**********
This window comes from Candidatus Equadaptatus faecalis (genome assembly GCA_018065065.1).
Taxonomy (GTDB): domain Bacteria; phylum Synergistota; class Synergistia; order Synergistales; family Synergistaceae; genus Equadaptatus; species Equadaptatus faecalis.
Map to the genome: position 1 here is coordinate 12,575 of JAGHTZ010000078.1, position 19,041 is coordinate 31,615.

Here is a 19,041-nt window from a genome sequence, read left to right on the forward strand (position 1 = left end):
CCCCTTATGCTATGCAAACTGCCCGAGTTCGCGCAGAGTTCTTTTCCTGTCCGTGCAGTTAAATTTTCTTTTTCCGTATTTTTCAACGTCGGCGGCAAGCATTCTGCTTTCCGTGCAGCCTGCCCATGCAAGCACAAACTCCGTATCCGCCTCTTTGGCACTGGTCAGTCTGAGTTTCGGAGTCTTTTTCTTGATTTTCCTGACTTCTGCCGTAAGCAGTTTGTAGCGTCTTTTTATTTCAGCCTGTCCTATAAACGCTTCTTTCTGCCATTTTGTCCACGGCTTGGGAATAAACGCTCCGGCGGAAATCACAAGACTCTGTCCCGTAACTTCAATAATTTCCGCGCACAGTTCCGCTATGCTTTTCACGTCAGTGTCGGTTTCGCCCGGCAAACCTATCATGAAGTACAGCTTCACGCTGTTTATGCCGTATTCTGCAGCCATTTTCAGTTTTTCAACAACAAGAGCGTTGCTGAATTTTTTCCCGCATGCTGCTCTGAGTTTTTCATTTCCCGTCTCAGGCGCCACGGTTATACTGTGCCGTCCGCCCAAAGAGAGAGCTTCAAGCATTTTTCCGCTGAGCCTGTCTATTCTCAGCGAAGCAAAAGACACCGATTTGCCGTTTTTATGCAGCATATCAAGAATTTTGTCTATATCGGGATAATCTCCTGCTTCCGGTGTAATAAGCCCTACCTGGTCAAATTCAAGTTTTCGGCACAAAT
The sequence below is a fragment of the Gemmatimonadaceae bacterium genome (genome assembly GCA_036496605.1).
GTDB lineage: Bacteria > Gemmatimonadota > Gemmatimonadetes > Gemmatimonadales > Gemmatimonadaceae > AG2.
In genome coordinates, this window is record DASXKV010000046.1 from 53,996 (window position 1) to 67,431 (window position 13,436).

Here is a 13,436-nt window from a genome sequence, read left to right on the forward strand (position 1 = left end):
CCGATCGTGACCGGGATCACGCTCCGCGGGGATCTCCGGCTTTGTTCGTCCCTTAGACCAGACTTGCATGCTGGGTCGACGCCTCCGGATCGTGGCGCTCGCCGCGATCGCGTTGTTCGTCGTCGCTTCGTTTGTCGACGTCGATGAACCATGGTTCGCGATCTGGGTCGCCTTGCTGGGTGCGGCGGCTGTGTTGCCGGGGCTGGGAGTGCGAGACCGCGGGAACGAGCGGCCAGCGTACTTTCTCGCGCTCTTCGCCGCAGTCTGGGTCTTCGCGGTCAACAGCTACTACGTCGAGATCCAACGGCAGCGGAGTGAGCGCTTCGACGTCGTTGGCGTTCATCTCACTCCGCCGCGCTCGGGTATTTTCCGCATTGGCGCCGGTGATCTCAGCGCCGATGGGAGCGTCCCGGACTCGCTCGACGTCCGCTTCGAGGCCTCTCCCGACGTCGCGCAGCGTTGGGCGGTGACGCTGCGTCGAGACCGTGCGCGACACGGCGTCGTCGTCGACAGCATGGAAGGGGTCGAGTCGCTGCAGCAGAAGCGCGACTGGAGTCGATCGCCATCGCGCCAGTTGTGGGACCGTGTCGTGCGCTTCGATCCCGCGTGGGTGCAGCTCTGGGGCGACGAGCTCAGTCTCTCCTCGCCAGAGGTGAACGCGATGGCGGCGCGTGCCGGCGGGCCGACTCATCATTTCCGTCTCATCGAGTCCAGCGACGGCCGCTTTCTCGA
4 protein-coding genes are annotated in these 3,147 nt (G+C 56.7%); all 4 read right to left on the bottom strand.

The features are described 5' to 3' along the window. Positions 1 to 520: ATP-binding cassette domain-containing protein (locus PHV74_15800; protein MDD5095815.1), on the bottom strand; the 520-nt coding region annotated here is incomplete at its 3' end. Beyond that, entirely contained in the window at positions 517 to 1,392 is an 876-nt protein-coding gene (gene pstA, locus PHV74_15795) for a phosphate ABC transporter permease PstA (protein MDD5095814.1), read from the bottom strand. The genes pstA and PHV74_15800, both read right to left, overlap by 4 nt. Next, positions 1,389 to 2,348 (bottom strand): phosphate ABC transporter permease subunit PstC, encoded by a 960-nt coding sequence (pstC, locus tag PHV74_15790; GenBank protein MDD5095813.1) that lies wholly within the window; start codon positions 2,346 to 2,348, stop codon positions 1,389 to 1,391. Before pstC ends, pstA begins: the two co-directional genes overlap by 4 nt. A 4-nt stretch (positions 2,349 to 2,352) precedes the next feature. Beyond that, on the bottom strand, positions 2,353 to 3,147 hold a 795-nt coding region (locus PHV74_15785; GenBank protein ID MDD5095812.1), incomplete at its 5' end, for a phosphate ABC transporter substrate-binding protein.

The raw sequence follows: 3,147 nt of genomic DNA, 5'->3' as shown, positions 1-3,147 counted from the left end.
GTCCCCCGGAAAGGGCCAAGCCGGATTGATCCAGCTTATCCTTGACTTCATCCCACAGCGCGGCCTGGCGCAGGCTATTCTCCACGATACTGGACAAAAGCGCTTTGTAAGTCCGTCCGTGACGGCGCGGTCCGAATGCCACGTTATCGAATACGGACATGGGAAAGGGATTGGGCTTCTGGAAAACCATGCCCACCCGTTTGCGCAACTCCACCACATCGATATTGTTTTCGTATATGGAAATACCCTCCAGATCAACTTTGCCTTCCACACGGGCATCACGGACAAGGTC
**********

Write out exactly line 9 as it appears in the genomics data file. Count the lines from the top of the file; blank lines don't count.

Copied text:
Here is a 13,436-nt window from a genome sequence, read left to right on the forward strand (position 1 = left end):